This particular Dornier 228 started out with the now-defunct regional carrier, Air Guadeloupe. Based on the aircraft’s serial number, it first took to the skies sometime in the mid-1990s. Sometime in the early 2010s, it entered service with MAYAir.

The Dornier 228 features space for 19 passengers in a 1-1 configuration in the first seven rows of the aircraft. The second to last row features 2 seats side-by-side with room adjacent to these seats for passenger boarding. The final row features 3 seats across the entire length of the aircraft.

rows of seats on a plane

The cabin of a MAYAir Dornier 228. (Image by Max Prosperi / TravelUpdate)

seats in a plane with seats

The odd seating configuration of the Dornier 228. (Image by Max Prosperi / TravelUpdate)

seat in a plane with a seat belt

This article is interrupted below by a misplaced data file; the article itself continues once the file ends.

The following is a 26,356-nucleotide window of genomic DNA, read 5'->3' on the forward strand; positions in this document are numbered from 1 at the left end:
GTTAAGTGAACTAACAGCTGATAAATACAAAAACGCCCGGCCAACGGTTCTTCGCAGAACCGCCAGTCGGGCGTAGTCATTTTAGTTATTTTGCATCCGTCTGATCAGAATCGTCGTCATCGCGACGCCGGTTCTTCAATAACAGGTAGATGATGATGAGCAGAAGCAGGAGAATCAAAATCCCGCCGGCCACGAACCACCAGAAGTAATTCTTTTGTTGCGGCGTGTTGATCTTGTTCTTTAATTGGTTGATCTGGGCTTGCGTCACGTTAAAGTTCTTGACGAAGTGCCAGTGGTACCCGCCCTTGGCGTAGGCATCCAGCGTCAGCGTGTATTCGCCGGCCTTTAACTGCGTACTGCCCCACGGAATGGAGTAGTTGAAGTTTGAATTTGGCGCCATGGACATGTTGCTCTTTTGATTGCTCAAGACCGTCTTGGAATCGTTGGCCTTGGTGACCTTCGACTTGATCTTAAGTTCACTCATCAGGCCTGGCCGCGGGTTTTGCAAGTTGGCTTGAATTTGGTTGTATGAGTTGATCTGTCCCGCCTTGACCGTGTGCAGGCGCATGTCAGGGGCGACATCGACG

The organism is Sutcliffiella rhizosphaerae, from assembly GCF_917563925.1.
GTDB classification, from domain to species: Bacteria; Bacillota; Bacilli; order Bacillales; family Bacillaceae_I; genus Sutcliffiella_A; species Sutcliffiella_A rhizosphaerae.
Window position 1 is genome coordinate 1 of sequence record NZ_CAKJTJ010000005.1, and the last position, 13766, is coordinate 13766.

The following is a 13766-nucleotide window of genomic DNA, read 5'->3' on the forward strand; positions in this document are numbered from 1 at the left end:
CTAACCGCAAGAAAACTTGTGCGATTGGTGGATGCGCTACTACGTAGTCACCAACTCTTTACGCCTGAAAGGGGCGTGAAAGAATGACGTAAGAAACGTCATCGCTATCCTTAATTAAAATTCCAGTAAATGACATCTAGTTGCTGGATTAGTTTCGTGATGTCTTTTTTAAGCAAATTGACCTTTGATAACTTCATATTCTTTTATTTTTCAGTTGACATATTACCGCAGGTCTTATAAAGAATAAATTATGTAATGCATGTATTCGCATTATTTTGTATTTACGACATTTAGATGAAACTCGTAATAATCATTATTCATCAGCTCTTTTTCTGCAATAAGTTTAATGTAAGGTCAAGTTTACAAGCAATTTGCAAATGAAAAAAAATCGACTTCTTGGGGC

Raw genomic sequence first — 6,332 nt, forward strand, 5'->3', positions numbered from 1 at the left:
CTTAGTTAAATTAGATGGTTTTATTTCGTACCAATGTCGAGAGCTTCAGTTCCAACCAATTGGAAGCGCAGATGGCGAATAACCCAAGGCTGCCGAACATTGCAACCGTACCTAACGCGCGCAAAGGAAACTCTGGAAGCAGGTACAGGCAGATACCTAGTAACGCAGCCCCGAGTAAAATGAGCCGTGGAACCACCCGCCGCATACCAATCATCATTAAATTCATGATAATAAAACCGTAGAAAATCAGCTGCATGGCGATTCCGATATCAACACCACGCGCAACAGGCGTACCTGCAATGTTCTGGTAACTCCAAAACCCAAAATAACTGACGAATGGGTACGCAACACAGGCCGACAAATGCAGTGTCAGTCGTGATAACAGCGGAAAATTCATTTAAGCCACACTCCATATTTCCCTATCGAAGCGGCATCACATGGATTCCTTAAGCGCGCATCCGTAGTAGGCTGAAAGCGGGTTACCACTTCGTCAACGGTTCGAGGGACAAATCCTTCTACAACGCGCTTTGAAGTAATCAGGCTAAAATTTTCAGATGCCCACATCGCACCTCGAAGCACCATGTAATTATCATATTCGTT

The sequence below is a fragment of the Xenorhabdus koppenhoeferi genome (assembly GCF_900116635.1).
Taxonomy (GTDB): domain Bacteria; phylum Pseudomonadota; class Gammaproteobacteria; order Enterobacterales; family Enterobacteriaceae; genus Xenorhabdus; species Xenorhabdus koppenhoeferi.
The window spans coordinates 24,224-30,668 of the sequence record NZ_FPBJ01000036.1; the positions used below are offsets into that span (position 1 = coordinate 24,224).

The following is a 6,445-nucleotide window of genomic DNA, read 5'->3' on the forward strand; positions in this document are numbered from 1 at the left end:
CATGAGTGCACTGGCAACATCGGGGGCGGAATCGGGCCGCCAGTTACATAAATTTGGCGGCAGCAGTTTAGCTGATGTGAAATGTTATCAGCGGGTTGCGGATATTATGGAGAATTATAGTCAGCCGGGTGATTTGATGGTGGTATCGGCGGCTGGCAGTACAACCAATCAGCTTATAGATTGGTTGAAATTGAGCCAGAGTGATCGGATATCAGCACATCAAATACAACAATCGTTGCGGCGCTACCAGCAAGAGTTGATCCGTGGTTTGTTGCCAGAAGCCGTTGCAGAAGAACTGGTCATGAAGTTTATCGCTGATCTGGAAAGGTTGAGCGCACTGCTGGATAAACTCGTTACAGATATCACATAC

Seating aboard a MAYAir Dornier 228. (Image by Max Prosperi / TravelUpdate)

Passenger boarding is done from the back of the aircraft utilizing a rather small boarding door. The flight crew accesses the flight deck from an even smaller door at the front of the aircraft.

There is, of course, no room for any bags larger than a backpack, so all larger carry-on luggage is loaded into the cargo compartment with checked luggage.

In terms of amenities, there is in-flight entertainment on board for the first few rows. That “in-flight entertainment” is the ability to watch the flight crew perform all stages of flight as there is no door between the passenger cabin and the flight deck.

It was truly amazing watching the flight crew handle the Dornier 228. Given the lightweight nature of the aircraft, you can feel almost every movement the aircraft makes. It’s also quite loud for the duration of the flight, thanks to the two turboprop engines spinning outside.

a man in a white uniform in a plane

The first row of a Dornier 228 operated by MAYAir. (Image by Max Prosperi / TravelUpdate)

a group of men in a cockpit of an airplane